Wednesday, September 6, 2017

Threatening Skies

I drove through a long steady rain to get here.  It let up and looked hopeful as I arrived, if one considers a lack of rain to be hopeful.  I myself enjoy the rain, but would rather not deal with the possible lighting in the forecast.
Lightning in my mind, I hug the forested hillside shoreline trying not to be the highest point in the surrounding terrain.  My eyes watch the trees for osprey and herons and kingfishers, but I put more concentration into listening for and sensing the bandicats and drumheaded stumpthumpers and rock people and groundslithering leafrustlers....the things you hear but never quite see in the best parts of the forest.  They are the best parts of the forest.
Out west, Eagle Creek is is in a narrow steep sided 3000-4000 foot deep gorge.  S and I backpacked it one time, a five day round trip that returned on the ridge that forms the east side of the gorge.  On the north end of that ridge in an area called, the Benson Plateau, we wandered into a forest of identically sized trees.  They are the new growth from a scorching fire that occurred just over a hundred years ago.  That fire left nothing behind.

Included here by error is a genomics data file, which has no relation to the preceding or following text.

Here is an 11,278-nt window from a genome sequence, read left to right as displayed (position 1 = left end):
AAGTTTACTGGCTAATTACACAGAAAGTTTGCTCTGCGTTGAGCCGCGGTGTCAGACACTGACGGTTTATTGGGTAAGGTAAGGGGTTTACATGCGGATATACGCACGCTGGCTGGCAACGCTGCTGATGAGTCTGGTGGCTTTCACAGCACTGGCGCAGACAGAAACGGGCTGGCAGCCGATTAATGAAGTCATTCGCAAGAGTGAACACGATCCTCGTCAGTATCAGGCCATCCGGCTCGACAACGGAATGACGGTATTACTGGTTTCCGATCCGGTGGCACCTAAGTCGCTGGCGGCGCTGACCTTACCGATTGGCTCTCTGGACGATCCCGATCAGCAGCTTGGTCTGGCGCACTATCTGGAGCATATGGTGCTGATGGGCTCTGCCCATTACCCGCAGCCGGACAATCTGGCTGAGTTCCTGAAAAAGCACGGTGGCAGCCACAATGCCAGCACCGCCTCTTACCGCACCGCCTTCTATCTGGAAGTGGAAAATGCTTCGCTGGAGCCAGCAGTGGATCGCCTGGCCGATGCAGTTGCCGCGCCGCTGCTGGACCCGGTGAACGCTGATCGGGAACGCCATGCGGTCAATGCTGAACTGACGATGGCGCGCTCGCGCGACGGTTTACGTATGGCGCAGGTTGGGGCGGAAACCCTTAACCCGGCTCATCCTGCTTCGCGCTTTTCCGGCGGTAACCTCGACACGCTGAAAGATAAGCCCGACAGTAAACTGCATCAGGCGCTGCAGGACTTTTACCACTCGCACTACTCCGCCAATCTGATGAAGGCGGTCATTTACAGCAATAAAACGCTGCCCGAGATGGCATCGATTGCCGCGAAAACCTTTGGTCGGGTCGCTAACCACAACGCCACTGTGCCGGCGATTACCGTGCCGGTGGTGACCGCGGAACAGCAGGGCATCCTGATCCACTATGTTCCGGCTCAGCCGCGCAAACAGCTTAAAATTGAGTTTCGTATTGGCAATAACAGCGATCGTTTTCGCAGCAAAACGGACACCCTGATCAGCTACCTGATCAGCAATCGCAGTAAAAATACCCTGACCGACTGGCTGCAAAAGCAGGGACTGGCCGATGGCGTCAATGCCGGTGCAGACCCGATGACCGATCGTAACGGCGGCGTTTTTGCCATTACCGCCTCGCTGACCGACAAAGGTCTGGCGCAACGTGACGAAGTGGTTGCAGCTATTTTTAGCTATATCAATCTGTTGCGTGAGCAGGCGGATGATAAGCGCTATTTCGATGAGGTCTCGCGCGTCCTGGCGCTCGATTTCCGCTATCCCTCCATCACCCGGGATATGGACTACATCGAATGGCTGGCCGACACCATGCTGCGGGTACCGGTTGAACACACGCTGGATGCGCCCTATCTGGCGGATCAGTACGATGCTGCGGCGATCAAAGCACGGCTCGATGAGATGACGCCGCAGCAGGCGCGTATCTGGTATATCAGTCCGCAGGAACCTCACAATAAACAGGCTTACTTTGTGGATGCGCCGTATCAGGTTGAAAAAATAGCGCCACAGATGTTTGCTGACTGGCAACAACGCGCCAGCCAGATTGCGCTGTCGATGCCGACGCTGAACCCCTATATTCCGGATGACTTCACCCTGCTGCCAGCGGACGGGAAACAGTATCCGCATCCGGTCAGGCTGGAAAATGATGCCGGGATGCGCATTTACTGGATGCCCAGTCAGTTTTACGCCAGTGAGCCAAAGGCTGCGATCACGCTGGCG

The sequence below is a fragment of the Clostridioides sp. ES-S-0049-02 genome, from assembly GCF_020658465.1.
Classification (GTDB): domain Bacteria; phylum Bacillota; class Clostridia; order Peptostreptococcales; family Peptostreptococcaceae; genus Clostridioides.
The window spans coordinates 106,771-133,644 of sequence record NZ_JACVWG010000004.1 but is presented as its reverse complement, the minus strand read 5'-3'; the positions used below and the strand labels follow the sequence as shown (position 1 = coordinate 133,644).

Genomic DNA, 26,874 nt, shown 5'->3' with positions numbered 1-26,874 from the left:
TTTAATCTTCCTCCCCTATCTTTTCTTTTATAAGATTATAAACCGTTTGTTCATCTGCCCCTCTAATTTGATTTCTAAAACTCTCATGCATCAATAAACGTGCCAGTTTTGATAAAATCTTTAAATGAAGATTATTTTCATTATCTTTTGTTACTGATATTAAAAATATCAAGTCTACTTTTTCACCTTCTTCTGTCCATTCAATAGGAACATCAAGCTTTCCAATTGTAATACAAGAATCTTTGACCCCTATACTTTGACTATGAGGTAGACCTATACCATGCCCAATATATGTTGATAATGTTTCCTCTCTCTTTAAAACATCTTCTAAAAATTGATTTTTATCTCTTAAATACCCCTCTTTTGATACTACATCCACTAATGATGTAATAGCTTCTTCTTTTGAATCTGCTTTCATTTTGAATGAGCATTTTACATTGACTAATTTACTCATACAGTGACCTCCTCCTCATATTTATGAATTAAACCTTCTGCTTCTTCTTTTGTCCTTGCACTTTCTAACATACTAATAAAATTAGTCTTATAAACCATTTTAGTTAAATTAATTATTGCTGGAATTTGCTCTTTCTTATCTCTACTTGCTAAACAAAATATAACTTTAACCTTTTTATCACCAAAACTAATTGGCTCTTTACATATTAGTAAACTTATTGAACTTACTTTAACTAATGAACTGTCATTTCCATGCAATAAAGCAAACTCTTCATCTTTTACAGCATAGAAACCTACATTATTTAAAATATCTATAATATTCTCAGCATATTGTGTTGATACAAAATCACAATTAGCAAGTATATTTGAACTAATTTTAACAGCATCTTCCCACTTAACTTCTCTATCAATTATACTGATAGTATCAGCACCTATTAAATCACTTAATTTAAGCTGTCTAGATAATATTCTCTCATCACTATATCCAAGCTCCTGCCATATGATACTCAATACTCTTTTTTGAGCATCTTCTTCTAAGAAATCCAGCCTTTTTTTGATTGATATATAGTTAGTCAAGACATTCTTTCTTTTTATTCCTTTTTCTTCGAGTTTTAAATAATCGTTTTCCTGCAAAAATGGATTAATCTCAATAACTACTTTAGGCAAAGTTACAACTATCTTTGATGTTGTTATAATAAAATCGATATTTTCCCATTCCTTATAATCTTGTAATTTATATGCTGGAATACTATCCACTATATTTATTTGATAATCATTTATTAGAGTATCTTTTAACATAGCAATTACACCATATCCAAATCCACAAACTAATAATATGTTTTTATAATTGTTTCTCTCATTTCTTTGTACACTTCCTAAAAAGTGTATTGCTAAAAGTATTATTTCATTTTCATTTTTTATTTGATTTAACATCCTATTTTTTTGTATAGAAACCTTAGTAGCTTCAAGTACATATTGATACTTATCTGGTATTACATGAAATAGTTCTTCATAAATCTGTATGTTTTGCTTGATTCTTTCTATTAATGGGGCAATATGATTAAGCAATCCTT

The current fire was started by teenagers tossing fireworks off of a cliff into a tinder dry forest.  Besides starting a fire that has grown to over 20,000 acres in 2 days, they almost killed 150 hikers that were on the trail, most of whom escaped by an overnight forced hike in steep terrain.  There were witnesses and the teens were apprehended.  In some respect, it is not much different than how big corporations treat the environment...without a deep connection, it's just a bunch of trees.
Green Heron
On my return I detour out into the main river watching a passing dark cloud that is at my back.  It comes my way, the temperature dropping 5 degrees or so and I pick up my pace heading for the high shore.
Water Snake

Broad Winged Hawk
 Lord's Cove in the Connecticut River

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